As a COVID-19 security measure, many mothers, grandmothers, and great-grandmothers have been isolated in nursing facilities and care homes until very recently. They have suffered the worst of social isolation. My heart was with them and their families. So on this Mother’s Day, Sunday 9 May, I will remember my mom, who died in 1992, but I will also raise my glass in celebration of the mothers of our mothers.
I never knew my grandfathers—both died before I was born—but I was very close to my grandmothers in my youth. Both were born in the 1860s and both became widows early in their married lives. According to the then traditional Hungarian custom, both wore black during their whole life of widowhood. They were very good friends. Supporting each other, they survived the horrors of a concentration camp in Bergen Belsen, 1944–1945.
My father’s mother married in the 1870s and had three sons. Together with my grandfather she managed a wholesale food store, which went bankrupt during the European economic crisis in the mid-1920s. That was when my grandfather died and she moved in with us. She looked after my brother and me—got us ready for school in the morning, checked if we did our homework in the afternoon, put us on the road at 5 a.m. when we went to a boy-scout or cub-scout excursion. She and a maid (another Hungarian tradition of the times) cooked for the family and looked after the washing and darning of clothing. She never interfered with my parents; she kept quiet and stayed in the background. My maternal grandmother also married young. She married Dr Widder, a graduate of the Budapest Medica School, who spent 4 years in Berlin as a resident at a German hospital, then became famous for pioneering orthopaedic surgery, including early attempts at hip replacement surgery. In 1902 he opened his orthopaedic practice in Budapest. In 1904 my mother was born. In 1910 my surgeon grandfather died of septiciemia following a minor accident in the operating room. My widowed grandmother’s family were quite well-to-do people who helped her out while raising my mom, who was only 6 when her father died.
Whereas my father’s mother was my hands-on working grandmother, my mother’s mother was my fun grandmother. She was socially active, a modern woman of her times. I just loved her and often stayed with her in her spacious apartment.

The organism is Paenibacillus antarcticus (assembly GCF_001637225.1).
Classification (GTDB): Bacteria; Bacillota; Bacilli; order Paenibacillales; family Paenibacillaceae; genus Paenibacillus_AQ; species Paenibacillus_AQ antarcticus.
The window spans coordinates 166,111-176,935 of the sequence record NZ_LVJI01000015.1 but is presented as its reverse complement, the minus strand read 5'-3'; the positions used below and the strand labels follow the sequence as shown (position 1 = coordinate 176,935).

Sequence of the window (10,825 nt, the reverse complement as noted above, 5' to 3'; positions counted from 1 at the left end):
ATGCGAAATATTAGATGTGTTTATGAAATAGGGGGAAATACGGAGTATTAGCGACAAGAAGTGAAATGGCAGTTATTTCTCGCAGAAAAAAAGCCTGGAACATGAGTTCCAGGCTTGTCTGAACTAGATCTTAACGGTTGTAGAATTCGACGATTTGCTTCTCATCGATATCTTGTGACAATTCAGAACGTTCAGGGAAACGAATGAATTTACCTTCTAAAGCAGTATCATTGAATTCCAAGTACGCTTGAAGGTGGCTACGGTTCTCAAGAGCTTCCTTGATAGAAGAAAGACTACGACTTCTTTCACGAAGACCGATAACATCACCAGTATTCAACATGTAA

My parents and grandmothers sheltered us from the very terrible times of the early 1940s. There was the war and the Holocaust, the horrors of which at the time were not only not known, they were never even imagined. There was political unrest and the secret police were taking people away during the night, some never to appear again. But we, the children (I was an immature 10–12 year old) were kept in the dark about the world around us. One night around 3 a.m. my brother and I woke to screaming coming from my grandmother’s room. We jumped out of bed and ran see her in her nighty, screaming and tearing at her hair. News just came that her younger son, my uncle, was taken away during the night. As it turned out he was released after a few days, and I still remember the huge celebratory lunch that the two grandmothers put on for the extended family.
My father’s mother died in 1945 when I was 16 years old, but my mother’s mother lived on. She died in 1959, 12 years after I left Hungary. By then I was already a Canadian, a doctor, married with two children. From the start, our children had the grandparently love of my wife’s parents, and then the love of my parents after they arrived in Canada in 1960. They also had the love of a Canadian pioneer great-grandmother on my wife’s side, but of course they never met the two great-grandmothers who shaped much of who I am today.
A tearful loving toast to all mothers, grandmothers, and great-grandmothers on 9 May.
—George Szasz, CM, MD
This post has not been peer reviewed by the BCMJ Editorial Board.